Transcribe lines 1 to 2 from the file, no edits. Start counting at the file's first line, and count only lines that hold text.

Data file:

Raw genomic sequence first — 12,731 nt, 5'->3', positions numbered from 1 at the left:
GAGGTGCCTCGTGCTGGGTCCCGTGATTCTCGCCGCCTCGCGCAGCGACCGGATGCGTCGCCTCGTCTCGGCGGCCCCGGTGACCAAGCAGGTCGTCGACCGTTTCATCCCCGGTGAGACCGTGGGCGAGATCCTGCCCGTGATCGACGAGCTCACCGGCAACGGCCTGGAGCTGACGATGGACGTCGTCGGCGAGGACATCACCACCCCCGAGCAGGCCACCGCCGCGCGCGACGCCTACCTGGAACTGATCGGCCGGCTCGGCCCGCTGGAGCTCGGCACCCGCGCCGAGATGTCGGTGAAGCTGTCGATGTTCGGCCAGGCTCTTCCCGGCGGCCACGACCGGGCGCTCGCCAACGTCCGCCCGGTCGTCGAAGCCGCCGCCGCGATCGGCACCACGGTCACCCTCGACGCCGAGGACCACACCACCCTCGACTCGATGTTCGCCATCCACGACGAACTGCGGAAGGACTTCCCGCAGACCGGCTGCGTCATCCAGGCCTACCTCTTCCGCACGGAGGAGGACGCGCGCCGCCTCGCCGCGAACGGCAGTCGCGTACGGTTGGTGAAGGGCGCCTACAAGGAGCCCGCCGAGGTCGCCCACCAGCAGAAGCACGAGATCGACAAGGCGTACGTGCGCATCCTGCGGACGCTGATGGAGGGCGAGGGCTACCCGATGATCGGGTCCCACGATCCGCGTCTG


Raw genomic sequence first — 12,731 nt, 5'->3', positions numbered from 1 at the left:
GAGGTGCCTCGTGCTGGGTCCCGTGATTCTCGCCGCCTCGCGCAGCGACCGGATGCGTCGCCTCGTCTCGGCGGCCCCGGTGACCAAGCAGGTCGTCGACCGTTTCATCCCCGGTGAGACCGTGGGCGAGATCCTGCCCGTGATCGACGAGCTCACCGGCAACGGCCTGGAGCTGACGATGGACGTCGTCGGCGAGGACATCACCACCCCCGAGCAGGCCACCGCCGCGCGCGACGCCTACCTGGAACTGATCGGCCGGCTCGGCCCGCTGGAGCTCGGCACCCGCGCCGAGATGTCGGTGAAGCTGTCGATGTTCGGCCAGGCTCTTCCCGGCGGCCACGACCGGGCGCTCGCCAACGTCCGCCCGGTCGTCGAAGCCGCCGCCGCGATCGGCACCACGGTCACCCTCGACGCCGAGGACCACACCACCCTCGACTCGATGTTCGCCATCCACGACGAACTGCGGAAGGACTTCCCGCAGACCGGCTGCGTCATCCAGGCCTACCTCTTCCGCACGGAGGAGGACGCGCGCCGCCTCGCCGCGAACGGCAGTCGCGTACGGTTGGTGAAGGGCGCCTACAAGGAGCCCGCCGAGGTCGCCCACCAGCAGAAGCACGAGATCGACAAGGCGTACGTGCGCATCCTGCGGACGCTGATGGAGGGCGAGGGCTACCCGATGATCGGGTCCCACGATCCGCGTCTG